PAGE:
Let's look at the case of IBM under Akers in the late 80s and early 90s. IBM was the dominant market leader in mainframe computing and executed its tactical operations in the market extremely well. However, they had very inefficient strategic direction - characterised most blatantly by being in the wrong business - the mainframe marketplace was not growing at all, having reached a stagnant growth rate with the acceptance of the PC in the corporate computing marketplace. IBM's salesforce and operational personnel were better than any in the world. Yet they were in the wrong business - mainframes. This condition can be described by saying that IBM had very effective tactics and very inefficient strategy - as mentioned above, a condition that would have led to a 'slow death' using the principles we've outlined herein.
Knowledge management and the ability to understand not just competitors, but the market as a whole, can be said to create internal and external awareness and responsiveness to market forces - in effect, predict where the market will lead in the future. But the application of such CI programmes must be very broad indeed - the most insidious, disintermediating competitive forces a firm will ever experience are those indirect competitors that wreck the marketplace, for you and your direct competitors, by making your business obsolete. Remember the buggy-whip!
Let's take a favourite example of insidious market disintermediation - the Internet. Its effect on commercial realities was seen profoundly in the recent past as we saw small, nimble competitors launch to challenge long-established brick-and-mortar business models. Perhaps the most visible example of the evolutionary impact the Internet imposes on those in this 'crucible of the marketplace' is that of the travel industry. Consider travel agents in particular, once proud issuers of airfare and hotel arrangements; consumers today turn, almost without exception, to the Internet to book their own accommodations, indeed to bid one supplier against another to find the lowest price. This is a textbook example of the product life cycle, run at Internet speed - a technology that, once adapted to the product, forces mature 'cash cows' into the decline of price commoditisation. How have travel agents adapted to this disintermediation? Darwin's Origin of Species is more relevant than any other explanation - it would be a mistaken assumption to see 'adaptation' as the driving force - it's really based on 'survival of the fittest' (and the death of those who failed to refocus on other markets). Today, travel agents (the ones who've survived) don't sell just airfare or hotel stays - they sell tours - a value-added solution that takes advantage of older core competencies in building a custom product for customers that seek greater value and are willing to pay for it. An example, too, of how core competencies can become mere success factors, necessary for all players in a market, customer value in travel being described by the unique understanding of a particular destination and the expertise required to aggregate these customers together for a 'tour'. As a result, customers' needs are met - the desire to travel as a group, bring along a knowledgeable guide or buy a bundle of services rather than putting them together on their own - and that sector survives.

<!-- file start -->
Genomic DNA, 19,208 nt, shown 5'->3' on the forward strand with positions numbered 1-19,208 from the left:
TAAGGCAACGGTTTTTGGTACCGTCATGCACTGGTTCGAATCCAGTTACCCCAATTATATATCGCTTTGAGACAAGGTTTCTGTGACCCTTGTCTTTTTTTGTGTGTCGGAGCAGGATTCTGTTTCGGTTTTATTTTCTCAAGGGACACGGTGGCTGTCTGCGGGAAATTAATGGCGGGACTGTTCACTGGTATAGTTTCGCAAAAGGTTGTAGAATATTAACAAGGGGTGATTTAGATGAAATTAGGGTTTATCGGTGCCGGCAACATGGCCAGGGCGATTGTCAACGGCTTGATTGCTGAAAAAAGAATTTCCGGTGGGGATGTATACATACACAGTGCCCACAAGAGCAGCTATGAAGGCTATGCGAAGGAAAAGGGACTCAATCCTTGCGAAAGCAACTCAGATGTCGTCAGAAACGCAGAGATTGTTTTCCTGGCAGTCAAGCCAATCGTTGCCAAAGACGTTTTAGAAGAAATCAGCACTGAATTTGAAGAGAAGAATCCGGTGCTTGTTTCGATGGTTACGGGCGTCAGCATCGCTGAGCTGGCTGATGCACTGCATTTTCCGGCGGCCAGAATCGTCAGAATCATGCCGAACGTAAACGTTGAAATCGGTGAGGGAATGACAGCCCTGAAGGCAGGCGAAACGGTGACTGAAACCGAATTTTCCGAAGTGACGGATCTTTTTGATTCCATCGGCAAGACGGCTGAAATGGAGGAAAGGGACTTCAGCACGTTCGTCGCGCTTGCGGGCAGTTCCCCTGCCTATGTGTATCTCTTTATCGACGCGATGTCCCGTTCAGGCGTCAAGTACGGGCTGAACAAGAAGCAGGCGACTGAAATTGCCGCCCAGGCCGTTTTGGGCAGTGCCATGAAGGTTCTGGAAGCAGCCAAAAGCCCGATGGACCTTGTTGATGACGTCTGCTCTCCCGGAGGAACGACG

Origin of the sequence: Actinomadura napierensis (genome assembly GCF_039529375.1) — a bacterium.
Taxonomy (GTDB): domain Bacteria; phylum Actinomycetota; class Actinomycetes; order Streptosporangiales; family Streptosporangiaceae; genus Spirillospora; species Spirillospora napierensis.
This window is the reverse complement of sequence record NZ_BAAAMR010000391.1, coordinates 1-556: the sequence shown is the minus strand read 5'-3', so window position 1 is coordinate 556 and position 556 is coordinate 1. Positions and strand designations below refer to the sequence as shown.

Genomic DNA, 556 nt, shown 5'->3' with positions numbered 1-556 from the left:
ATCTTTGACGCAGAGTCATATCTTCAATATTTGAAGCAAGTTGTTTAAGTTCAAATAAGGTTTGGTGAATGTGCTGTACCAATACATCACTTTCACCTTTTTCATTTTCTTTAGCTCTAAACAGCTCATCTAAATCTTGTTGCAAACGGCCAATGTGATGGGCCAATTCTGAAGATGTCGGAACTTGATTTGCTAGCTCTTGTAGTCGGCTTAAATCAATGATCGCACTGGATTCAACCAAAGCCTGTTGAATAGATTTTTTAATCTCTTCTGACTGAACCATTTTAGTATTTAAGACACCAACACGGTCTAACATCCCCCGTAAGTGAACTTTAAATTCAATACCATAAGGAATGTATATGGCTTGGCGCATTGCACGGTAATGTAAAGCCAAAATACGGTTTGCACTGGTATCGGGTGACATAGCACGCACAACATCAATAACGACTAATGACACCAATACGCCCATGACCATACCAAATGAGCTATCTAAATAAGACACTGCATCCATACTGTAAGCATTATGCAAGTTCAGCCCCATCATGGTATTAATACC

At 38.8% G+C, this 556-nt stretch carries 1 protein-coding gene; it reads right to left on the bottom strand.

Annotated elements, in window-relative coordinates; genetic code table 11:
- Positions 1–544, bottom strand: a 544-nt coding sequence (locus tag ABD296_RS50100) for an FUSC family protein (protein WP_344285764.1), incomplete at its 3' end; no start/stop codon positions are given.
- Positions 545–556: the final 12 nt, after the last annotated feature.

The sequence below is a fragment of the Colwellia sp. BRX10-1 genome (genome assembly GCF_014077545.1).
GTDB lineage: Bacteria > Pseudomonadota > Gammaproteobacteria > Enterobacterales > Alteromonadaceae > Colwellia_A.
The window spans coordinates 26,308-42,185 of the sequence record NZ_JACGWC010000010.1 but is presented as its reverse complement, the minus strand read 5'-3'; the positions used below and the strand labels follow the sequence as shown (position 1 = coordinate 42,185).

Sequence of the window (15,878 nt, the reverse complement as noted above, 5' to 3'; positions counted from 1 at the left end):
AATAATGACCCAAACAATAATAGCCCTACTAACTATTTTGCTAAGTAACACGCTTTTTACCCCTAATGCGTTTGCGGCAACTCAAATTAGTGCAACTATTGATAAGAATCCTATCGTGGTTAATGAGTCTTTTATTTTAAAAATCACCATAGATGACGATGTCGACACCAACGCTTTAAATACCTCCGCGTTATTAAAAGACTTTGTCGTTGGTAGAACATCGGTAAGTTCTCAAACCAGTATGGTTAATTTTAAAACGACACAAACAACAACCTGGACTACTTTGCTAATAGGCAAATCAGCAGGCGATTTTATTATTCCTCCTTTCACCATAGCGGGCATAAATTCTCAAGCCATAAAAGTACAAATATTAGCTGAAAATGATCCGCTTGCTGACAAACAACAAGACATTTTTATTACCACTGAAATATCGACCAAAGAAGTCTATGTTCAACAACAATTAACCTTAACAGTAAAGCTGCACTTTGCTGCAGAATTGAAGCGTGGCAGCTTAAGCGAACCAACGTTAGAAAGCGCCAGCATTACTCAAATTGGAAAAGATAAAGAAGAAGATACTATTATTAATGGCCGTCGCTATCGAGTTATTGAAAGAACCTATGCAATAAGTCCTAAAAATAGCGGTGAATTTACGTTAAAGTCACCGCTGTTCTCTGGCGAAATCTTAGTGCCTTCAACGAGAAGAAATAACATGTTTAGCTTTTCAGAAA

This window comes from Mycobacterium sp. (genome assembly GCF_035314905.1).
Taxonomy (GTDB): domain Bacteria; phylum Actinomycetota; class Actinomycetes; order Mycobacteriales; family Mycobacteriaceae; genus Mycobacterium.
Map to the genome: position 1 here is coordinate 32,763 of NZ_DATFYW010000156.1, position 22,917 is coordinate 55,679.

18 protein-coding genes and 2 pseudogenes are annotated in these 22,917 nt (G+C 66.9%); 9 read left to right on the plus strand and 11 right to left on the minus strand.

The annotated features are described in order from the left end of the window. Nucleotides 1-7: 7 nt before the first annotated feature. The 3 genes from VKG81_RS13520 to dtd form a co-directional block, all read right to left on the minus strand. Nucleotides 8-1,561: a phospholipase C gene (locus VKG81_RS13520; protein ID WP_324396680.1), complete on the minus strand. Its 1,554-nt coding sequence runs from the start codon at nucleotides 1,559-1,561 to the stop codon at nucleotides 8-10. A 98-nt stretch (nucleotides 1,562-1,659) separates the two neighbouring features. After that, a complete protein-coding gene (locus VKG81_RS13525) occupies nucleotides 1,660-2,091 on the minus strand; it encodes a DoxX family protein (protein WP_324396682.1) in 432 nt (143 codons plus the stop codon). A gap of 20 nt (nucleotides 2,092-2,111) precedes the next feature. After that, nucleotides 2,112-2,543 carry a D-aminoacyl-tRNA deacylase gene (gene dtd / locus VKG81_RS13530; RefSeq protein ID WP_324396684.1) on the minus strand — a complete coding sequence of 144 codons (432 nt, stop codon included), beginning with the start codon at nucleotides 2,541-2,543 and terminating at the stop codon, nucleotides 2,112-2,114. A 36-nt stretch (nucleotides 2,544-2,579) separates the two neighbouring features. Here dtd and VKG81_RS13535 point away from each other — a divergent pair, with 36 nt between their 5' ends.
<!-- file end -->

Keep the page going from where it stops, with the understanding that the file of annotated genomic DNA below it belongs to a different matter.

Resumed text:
Considering the changing needs of the market, we need to devise methods by which we can tie intelligence back to the competitive strategy process - not just helping our firms compete day-to-day in the businesses we already have - but make business leaders aware of where the market will be in the future and take action to enter those markets at the right time. The now-familiar management directive to 'put yourself out of business before competitors do' applies here - but not without considered thought about which business(-es) you should be trying for. Knowledge management that is market focused must be as much concerned about the future applicability of that knowledge as it is the present.
' So...how do we decide which businesses to be in?'